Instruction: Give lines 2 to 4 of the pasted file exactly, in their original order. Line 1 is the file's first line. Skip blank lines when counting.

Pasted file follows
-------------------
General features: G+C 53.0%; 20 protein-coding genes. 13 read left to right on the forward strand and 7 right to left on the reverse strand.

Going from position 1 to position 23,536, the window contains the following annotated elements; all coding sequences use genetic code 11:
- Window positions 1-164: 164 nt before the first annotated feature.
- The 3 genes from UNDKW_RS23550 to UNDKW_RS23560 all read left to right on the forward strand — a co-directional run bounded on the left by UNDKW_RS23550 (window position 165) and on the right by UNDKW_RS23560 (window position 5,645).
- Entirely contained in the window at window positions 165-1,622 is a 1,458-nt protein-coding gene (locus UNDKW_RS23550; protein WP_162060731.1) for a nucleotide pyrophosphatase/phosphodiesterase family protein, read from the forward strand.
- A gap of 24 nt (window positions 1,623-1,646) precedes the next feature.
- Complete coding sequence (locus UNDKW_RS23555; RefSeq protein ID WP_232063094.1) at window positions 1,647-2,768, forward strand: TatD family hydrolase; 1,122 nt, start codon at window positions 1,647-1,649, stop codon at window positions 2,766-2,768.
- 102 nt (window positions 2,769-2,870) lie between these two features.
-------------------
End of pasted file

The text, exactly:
Going from position 1 to position 23,536, the window contains the following annotated elements; all coding sequences use genetic code 11:
- Window positions 1-164: 164 nt before the first annotated feature.
- The 3 genes from UNDKW_RS23550 to UNDKW_RS23560 all read left to right on the forward strand — a co-directional run bounded on the left by UNDKW_RS23550 (window position 165) and on the right by UNDKW_RS23560 (window position 5,645).